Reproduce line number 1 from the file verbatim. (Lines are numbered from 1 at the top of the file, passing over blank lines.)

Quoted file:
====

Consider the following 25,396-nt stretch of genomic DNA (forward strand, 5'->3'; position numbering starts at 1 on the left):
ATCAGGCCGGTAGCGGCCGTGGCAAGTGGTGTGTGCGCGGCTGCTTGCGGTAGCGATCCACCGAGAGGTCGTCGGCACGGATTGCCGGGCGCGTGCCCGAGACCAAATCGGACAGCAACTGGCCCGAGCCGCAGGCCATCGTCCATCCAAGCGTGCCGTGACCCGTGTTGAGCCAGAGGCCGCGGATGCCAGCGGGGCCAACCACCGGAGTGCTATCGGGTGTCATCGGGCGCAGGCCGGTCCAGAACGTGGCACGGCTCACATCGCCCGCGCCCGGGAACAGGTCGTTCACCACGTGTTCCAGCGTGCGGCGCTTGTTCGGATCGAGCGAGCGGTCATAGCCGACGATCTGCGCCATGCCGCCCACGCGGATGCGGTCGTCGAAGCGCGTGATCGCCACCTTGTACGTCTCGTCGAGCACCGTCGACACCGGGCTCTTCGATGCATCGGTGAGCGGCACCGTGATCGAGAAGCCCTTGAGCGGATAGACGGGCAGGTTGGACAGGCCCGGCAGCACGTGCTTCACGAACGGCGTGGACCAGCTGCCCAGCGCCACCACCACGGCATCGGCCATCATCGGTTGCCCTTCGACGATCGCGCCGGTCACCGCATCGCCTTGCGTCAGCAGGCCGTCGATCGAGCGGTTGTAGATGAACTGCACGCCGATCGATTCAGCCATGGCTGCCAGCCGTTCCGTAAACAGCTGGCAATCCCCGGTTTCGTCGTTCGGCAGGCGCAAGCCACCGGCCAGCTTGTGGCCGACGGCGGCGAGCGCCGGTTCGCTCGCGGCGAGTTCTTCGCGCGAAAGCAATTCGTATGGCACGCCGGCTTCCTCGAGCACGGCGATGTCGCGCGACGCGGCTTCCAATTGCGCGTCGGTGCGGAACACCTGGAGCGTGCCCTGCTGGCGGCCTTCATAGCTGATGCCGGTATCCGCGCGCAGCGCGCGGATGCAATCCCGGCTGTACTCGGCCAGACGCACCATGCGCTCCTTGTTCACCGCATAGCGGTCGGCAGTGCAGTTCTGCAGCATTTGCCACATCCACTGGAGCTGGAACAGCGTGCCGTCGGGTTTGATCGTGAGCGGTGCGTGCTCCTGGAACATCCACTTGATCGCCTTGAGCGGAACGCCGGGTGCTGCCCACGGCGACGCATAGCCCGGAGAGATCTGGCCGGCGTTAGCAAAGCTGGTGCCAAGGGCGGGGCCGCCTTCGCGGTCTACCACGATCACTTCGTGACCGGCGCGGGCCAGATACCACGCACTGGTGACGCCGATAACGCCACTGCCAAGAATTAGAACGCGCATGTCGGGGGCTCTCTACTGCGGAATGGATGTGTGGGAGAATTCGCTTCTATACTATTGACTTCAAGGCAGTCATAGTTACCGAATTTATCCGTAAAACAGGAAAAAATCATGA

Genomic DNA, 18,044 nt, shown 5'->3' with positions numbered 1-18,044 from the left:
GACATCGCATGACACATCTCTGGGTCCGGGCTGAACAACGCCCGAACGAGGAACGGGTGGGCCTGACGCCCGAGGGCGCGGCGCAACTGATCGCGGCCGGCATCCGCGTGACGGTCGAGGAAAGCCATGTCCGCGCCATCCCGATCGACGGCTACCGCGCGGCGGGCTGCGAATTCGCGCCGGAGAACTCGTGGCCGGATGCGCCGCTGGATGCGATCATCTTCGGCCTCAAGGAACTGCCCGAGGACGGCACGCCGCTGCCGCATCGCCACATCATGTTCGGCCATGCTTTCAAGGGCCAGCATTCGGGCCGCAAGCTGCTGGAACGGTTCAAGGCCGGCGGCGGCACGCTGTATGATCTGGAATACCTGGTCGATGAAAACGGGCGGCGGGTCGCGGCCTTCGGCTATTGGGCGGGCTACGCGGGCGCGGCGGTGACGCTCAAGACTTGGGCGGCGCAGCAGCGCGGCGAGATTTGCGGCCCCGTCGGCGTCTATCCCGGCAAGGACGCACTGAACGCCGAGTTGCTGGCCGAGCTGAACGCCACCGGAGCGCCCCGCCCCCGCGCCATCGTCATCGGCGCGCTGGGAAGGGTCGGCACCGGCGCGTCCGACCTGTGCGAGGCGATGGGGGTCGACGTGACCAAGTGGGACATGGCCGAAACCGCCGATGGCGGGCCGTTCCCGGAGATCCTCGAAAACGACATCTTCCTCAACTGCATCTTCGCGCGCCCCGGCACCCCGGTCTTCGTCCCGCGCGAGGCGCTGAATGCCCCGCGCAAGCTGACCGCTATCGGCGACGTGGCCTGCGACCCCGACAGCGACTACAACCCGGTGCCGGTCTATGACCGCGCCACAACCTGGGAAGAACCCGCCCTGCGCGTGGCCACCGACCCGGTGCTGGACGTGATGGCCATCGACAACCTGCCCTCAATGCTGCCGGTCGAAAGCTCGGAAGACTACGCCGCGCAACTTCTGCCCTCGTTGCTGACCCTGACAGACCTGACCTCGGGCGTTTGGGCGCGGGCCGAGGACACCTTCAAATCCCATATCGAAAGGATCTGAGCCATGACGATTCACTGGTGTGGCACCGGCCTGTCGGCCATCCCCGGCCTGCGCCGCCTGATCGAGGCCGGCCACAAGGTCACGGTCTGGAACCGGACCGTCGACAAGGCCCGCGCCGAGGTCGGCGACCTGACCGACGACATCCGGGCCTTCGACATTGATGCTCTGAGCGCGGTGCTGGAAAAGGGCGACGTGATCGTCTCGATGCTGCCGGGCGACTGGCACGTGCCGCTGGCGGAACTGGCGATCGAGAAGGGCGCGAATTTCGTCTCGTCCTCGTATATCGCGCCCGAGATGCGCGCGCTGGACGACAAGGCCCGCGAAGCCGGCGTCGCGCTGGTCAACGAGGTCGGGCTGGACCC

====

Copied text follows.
Consider the following 25,396-nt stretch of genomic DNA (forward strand, 5'->3'; position numbering starts at 1 on the left):